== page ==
Self-organised regular pattern formation is one of the foremost examples of the development of complexity in ecosystems. Despite the wide array of mechanistic models that have been proposed to understand pattern formation, there is limited general understanding of the feedback processes causing pattern formation in ecosystems, and how these affect ecosystem patterning and functioning. Here we propose a generalised model for pattern formation that integrates two types of within-patch feedback: amplification of growth and reduction of losses. Both of these mechanisms have been proposed as causing pattern formation in mussel beds in intertidal regions, where dense clusters of mussels form, separated by regions of bare sediment. We investigate how a relative change from one feedback to the other affects the stability of uniform steady states and the existence of spatial patterns. We conclude that there are important differences between the patterns generated by the two mechanisms, concerning both biomass distribution in the patterns and the resilience of the ecosystems to disturbances.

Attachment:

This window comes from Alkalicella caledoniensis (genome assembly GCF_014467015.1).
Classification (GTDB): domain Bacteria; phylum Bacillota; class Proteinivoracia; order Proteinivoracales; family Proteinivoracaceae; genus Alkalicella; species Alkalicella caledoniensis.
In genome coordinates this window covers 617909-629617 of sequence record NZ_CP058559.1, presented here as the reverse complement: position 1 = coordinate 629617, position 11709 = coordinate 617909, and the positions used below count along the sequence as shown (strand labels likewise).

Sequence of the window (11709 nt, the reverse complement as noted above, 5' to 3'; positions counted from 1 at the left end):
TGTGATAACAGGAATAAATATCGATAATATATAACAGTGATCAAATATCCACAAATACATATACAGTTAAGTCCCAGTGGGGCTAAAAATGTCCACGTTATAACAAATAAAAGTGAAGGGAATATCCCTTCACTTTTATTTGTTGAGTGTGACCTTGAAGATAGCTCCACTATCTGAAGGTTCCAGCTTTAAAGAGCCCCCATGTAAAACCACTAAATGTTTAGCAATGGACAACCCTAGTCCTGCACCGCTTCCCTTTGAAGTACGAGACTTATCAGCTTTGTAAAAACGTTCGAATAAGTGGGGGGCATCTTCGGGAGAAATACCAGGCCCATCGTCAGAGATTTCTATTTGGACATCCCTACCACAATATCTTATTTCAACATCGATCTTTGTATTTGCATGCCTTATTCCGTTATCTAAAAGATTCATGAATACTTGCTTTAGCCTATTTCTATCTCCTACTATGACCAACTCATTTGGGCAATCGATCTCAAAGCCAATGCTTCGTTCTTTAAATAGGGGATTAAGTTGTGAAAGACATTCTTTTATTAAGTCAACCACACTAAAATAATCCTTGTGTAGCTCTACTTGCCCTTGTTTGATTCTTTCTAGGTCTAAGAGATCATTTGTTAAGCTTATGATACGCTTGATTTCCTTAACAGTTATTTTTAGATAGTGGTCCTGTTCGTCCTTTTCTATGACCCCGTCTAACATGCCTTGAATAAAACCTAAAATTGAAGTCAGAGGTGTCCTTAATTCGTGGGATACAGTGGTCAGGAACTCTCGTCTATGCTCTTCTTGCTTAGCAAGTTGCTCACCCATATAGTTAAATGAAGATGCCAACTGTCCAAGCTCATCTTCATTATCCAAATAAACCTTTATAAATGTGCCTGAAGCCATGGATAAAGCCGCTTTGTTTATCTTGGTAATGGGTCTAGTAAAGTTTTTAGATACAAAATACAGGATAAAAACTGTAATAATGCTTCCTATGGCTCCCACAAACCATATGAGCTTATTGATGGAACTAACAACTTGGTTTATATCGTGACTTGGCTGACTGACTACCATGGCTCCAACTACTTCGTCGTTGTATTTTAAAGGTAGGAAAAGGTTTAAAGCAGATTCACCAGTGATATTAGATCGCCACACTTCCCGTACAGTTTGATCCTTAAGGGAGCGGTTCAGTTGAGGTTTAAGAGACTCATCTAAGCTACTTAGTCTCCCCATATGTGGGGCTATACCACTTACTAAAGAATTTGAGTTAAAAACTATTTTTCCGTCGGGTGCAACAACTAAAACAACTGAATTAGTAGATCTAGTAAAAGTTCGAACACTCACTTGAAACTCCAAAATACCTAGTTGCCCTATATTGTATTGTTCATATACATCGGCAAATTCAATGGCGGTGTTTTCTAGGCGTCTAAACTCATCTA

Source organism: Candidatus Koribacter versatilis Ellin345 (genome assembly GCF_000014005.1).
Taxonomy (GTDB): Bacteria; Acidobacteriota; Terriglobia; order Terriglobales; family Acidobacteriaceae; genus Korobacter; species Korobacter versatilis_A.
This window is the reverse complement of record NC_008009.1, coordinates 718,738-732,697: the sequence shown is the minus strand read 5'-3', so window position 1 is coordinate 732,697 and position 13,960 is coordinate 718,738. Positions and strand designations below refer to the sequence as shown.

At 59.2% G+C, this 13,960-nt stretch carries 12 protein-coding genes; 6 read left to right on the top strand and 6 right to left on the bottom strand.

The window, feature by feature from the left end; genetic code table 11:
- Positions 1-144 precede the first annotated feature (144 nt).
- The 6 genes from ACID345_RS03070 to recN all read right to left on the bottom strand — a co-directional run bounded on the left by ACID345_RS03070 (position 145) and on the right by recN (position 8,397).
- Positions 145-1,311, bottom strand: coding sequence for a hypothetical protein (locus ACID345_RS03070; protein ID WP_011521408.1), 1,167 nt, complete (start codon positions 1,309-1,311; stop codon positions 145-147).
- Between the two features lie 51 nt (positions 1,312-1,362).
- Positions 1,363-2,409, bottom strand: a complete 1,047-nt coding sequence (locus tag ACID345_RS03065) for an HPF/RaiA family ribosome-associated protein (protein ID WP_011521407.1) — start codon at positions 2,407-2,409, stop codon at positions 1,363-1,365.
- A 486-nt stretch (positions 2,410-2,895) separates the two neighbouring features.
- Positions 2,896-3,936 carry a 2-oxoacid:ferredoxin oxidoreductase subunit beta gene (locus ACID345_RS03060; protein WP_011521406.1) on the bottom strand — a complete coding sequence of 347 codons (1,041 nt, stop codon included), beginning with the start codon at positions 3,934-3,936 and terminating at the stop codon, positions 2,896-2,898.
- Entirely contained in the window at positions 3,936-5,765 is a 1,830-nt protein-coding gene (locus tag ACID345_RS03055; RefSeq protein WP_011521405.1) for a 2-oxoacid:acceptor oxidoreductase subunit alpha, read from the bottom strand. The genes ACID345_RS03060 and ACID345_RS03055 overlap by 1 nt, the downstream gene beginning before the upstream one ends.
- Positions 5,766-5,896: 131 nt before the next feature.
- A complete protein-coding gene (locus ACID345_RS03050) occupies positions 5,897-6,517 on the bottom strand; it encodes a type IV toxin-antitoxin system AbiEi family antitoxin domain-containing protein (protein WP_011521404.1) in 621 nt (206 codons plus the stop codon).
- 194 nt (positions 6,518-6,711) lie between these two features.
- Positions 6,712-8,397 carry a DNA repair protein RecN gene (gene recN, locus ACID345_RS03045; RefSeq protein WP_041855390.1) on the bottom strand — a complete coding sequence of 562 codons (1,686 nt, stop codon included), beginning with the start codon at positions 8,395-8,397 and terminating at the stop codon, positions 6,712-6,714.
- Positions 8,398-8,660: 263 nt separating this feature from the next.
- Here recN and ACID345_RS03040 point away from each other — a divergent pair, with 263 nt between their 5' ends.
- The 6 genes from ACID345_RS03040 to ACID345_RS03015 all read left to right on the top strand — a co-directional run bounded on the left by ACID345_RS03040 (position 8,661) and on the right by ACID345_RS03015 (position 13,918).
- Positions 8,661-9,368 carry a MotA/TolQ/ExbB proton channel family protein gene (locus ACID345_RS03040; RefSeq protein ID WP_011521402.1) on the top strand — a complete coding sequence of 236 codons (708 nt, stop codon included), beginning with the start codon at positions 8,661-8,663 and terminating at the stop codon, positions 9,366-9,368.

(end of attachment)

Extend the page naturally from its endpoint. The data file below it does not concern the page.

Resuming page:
- Mathematical model
- Pattern formation
ASJC Scopus subject areas
- Biochemistry, Genetics and Molecular Biology(all)
- Environmental Science(all)
- Agricultural and Biological Sciences(all)
- Computational Theory and Mathematics